Heroic relief efforts against backdrop of threat of further attacks

Some of the survivors from the Lusitania are pictured at Cobh (Queenstown) shortly after the sinking. Picture: Examiner Archives, Ref. 44

In the years that it took to develop the submarine as a weapon of war, many military strategists thought the idea fanciful.

The submarine was rejected after operational trials by European governments in the early 19th century.

These included French, British and American naval authorities.

Nevertheless, at the turn of the 20th century, numerous countries had included submarines in their naval fleets, albeit on a rather small level.

Those boasting submarines included Russia, Japan, Greece, Britain, France and others. Germany by no means had the largest number of them.

Find more content related to the sinking of RMS Lusitania in our special report

One of the most significant events in instructing nations of the destructive value of the submarine came about on September 22, 1914.

While on patrol, the German submarine, U9, attacked and sank three ageing British cruisers.

These were the HMS Aboukir, HMS Cressy and HMS Hogue.

All had been patrolling together in the North Sea when they were spotted by Capt. Otto Weddingen, who was in command of the U-boat.

In just 45 minutes, all three vessels were torpedoed and sank with the loss of 1,400 men.

Only 837 survived the attack. The submarine crew were hailed in Germany as heroes, while British Admirals faced much criticism at home.

Initially, it had been claimed that the ships were sunk by mines; however, the lethal capacity of the submarine had been clearly demonstrated that day.

This particular action — exposing the vulnerability of naval ships when targeted by submarines — may have played a part in the Lusitania story.

It may even have contributed to an increase in the number of those lost on RMS Lusitania. A royal naval cruiser was directed to flee from the scene of the sinking Lusitania and ordered to return back to Queenstown.

HMS Juno was an ‘Eclipse’ class light cruiser that had been built and launched in 1897.

In August of 1914, already deemed to be an old ship, she was assigned as a constituent part of Cruiser Force E, also known as the 11th Cruiser Squadron, with four other, similar vintage cruisers, patrolling the southern entrance of, and approaches to, the Irish Sea.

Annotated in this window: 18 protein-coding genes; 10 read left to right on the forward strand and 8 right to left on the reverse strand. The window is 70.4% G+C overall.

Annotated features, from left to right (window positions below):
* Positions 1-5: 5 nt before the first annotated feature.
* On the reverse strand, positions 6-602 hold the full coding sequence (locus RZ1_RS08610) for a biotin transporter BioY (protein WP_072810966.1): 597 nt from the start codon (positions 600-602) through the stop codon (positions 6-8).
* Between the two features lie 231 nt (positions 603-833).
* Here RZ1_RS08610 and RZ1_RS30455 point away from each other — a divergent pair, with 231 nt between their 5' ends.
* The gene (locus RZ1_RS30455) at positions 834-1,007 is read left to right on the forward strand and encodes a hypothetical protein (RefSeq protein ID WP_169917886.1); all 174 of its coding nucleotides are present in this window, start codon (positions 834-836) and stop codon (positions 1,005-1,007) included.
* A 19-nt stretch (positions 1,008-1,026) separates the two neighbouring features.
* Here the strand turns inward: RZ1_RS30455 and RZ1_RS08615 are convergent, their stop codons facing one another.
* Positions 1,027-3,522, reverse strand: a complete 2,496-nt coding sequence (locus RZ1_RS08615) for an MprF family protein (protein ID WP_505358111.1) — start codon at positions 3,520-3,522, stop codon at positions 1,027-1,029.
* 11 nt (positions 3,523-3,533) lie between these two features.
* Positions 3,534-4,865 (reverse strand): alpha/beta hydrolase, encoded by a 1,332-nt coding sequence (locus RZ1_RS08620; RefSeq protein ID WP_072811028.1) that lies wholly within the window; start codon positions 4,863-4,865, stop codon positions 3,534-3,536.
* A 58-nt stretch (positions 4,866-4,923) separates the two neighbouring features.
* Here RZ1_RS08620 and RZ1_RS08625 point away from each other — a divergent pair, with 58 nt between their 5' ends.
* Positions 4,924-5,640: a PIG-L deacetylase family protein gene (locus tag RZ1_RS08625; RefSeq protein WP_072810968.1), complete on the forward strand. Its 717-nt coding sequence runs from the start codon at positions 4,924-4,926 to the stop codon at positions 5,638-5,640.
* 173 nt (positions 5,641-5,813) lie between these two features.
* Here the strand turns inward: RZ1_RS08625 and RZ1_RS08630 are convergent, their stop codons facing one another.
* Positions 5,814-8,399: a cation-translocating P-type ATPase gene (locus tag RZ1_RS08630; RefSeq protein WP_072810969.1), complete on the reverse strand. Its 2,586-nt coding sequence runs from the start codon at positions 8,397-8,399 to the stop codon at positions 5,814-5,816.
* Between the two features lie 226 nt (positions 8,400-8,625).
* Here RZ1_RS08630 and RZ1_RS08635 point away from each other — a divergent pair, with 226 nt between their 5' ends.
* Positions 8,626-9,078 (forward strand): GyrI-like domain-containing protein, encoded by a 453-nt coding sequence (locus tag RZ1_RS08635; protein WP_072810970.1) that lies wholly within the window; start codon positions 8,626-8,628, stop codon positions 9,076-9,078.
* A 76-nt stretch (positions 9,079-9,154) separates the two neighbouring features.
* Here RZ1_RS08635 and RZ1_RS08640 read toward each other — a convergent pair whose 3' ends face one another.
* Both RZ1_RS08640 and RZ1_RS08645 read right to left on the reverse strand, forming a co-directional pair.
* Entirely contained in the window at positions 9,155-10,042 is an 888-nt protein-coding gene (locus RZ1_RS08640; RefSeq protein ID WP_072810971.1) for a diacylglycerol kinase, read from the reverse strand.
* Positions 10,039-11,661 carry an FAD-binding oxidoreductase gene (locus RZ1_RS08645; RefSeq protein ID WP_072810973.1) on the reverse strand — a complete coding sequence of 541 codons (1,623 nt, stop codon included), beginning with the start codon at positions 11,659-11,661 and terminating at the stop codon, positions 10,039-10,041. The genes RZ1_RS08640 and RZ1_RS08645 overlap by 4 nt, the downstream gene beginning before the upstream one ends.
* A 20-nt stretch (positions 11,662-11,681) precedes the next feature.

The squadron, under the command of Rear Admiral Phipps Hornby, comprised of HMS Juno, HMS Minerva, HMS Doris, HMS Venus, and HMS Isis.

Their area of operation — at least at the beginning of the war — extended out westwards beyond the Fastnet lighthouse, on the Atlantic shipping routes that approach Ireland.

Their remit included the patrolling of this area to ‘cover liners, cargo carriers and tramp steamers approaching the British Isles from the Atlantic’.

Despite the fact that these ships were on the front line of protecting merchant shipping, the information they received was often at least 24 hours old.

In the much-criticised handling of Admiralty intelligence, solid information on the activities and the movements of submarines, in and near the western approaches, was often not conveyed to the very ships charged with protecting merchant travellers.

The Admiralty’s fear of having HMS Juno sunk by a submarine may have outweighed the humanitarian consideration of saving civilians on the day that RMS Lusitania was torpedoed.

Rather than pick up passengers from the stricken ship and/or engage with the enemy, a warship of the Royal Navy was to turn its back on both and flee to the safety of Queenstown.

HMS Juno

While the maelstrom of death and destruction was unfolding around the Lusitania and its passengers, another scenario was being played out that leaves questions as yet unanswered to this day.

The movements of HMS Juno probably led to one of the early Lusitania conspiracy theories. Official explanations, such as they are, still leave uncomfortable questions.

The five Cruiser Force E ships were stationed in and around the southern approaches to the Irish Sea.

Since February 19, 1915, this area was included in the German designated ‘war zone’ that had been announced by the German government on February 4.

These ships, despite their age, were warships. They had been designed and built with conflict in mind. They were crewed by Royal Naval personnel; they were armed with heavy, six-inch guns.

One must assume they were in position as a deterrent to submarine attacks. That they were there as protection to the merchant ships using the busy lanes to Liverpool, and to other ports on the East coast of Great Britain.

They were there to keep the access open to the Irish Sea. Given the type of ship, and their duty while stationed there, one would expect they were equipped to deal with the threat of submarine attack.

And that they were better equipped than an unarmed merchant ship to damage and/or sink a submarine, if that should become necessary. Unless they were deployed for leisure, one must assume that they were there to engage with the enemy, if that situation should arise.

Why, then, was RMS Juno instructed to flee a danger zone when it arose? On the morning of May 7, 1915, when RMS Lusitania had entered the ‘war zone’, HMS Juno was operational off the south coast.

From midnight up until 2pm that day, she was steaming in an east-to-west direction along the coast.

Captain Turner, aboard RMS Lusitania, may have been expecting a naval escort through the zone from a navy ship and never got it.

Find more content related to the sinking of RMS Lusitania in our special report

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